Clients often express that they don’t want to be in a Chapter 13 because they don’t want the Court involved in their lives for 3 to 5 years. While understandable, they often also don’t know that, contrary to Chapter 7, the following relief is available in Chapter 13:
- the “stripping off” of a second or subsequent lien on real estate: if your home is worth less than or equal to the balance of your first mortgage loan, you may be able to strip off the second and subsequent mortgage liens. What this means, in plain English, is that, at the successful completion of your Chapter 13 Plan, you would never have to pay the second or subsequent loans again and you get to keep your house (this assumes you can make payments on your first loan).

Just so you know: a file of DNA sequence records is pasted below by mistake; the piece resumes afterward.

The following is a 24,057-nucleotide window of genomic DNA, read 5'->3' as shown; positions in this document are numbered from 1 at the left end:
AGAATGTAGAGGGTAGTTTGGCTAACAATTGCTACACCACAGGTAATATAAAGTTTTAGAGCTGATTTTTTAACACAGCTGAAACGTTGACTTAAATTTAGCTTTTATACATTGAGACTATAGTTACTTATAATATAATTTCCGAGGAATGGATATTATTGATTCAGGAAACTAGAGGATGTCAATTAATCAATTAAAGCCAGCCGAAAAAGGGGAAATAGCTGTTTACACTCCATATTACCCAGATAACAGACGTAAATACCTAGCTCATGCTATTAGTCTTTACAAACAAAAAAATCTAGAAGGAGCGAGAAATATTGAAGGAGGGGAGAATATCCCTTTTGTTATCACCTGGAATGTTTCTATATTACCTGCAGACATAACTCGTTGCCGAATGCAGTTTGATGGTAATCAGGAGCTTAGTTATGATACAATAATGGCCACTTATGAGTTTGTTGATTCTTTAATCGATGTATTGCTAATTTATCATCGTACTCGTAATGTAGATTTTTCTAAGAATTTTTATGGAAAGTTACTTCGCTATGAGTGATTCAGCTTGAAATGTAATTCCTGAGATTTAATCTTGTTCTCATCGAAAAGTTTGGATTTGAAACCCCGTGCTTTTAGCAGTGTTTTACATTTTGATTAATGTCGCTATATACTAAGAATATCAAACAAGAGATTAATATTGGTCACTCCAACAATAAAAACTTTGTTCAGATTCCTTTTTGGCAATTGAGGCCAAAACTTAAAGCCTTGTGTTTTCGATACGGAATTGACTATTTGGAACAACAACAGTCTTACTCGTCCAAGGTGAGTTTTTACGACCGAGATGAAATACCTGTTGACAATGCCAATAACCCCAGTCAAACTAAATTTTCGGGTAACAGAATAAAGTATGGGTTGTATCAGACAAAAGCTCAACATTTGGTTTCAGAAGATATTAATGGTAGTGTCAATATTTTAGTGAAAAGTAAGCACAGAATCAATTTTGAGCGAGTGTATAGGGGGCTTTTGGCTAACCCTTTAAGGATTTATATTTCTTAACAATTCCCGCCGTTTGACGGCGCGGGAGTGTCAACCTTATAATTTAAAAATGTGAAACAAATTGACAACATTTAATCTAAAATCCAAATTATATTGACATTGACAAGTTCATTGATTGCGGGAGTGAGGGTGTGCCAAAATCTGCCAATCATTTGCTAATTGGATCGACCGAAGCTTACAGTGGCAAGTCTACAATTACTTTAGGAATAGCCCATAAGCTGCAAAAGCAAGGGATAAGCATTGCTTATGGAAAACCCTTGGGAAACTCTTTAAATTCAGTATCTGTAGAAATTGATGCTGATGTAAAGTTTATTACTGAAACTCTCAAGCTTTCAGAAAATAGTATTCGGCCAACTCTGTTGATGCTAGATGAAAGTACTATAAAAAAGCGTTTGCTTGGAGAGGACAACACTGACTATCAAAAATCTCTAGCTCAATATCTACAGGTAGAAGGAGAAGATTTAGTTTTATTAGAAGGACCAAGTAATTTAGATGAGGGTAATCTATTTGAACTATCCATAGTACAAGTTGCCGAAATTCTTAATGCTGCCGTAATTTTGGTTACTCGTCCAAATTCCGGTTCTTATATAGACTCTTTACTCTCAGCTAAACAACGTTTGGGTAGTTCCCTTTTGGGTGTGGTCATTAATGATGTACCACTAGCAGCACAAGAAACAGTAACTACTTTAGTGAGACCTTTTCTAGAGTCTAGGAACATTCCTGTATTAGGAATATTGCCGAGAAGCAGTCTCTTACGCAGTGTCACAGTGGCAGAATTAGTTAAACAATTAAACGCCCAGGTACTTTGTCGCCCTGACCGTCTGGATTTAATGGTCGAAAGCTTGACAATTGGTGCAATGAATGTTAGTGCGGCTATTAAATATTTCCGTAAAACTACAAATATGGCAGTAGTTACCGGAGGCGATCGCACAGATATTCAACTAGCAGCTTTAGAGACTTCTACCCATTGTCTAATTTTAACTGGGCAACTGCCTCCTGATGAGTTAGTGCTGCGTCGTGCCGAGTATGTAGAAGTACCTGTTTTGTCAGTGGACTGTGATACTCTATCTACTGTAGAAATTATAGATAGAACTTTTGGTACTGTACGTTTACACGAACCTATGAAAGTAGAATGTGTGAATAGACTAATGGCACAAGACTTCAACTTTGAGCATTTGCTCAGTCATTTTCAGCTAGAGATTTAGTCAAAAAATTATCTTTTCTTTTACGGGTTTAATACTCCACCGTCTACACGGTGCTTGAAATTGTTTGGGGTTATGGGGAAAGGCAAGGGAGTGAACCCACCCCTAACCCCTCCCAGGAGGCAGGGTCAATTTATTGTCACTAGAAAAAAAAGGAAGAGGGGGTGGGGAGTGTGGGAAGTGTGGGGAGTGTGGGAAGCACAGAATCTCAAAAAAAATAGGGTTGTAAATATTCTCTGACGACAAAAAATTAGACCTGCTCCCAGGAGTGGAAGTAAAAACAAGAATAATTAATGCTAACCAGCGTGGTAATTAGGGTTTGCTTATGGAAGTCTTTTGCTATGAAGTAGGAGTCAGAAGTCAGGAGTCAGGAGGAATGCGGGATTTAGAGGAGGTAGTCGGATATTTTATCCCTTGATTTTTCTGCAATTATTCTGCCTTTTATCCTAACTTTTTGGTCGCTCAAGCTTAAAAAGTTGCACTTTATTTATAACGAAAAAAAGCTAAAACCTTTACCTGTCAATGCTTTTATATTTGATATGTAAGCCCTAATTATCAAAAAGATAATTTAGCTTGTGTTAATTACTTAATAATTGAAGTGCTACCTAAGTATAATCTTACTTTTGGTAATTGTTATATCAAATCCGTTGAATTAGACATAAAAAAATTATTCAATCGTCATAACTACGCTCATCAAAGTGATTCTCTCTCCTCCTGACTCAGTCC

- the lowering of interest rates on secured debt: no matter when you acquired your property, such as a car, your interest rate might be lowered to a reasonable rate, currently around 5% – 6%.
- the ability to make up arrears on secured debt, taking up to 36 months or more to do so.
- while student loans are generally non-dischargeable, you still get 3-5 years during which you only need make your Chapter 13 payment and do not have to make independent payments to your student loan company.
- you can get up to 5 years to pay a taxing agency, such as the IRS, without incurring interest.
- in most cases, you can keep property you may have had to give up in a Chapter 7.
As you can see, Chapter 13 sometimes is better for the Debtor than Chapter 7. However, only you and your attorney can make the proper determination over which Chapter is right for you (please note that Chapters 11 and 12, also available to consumer debtors, are beyond the scope of this Post).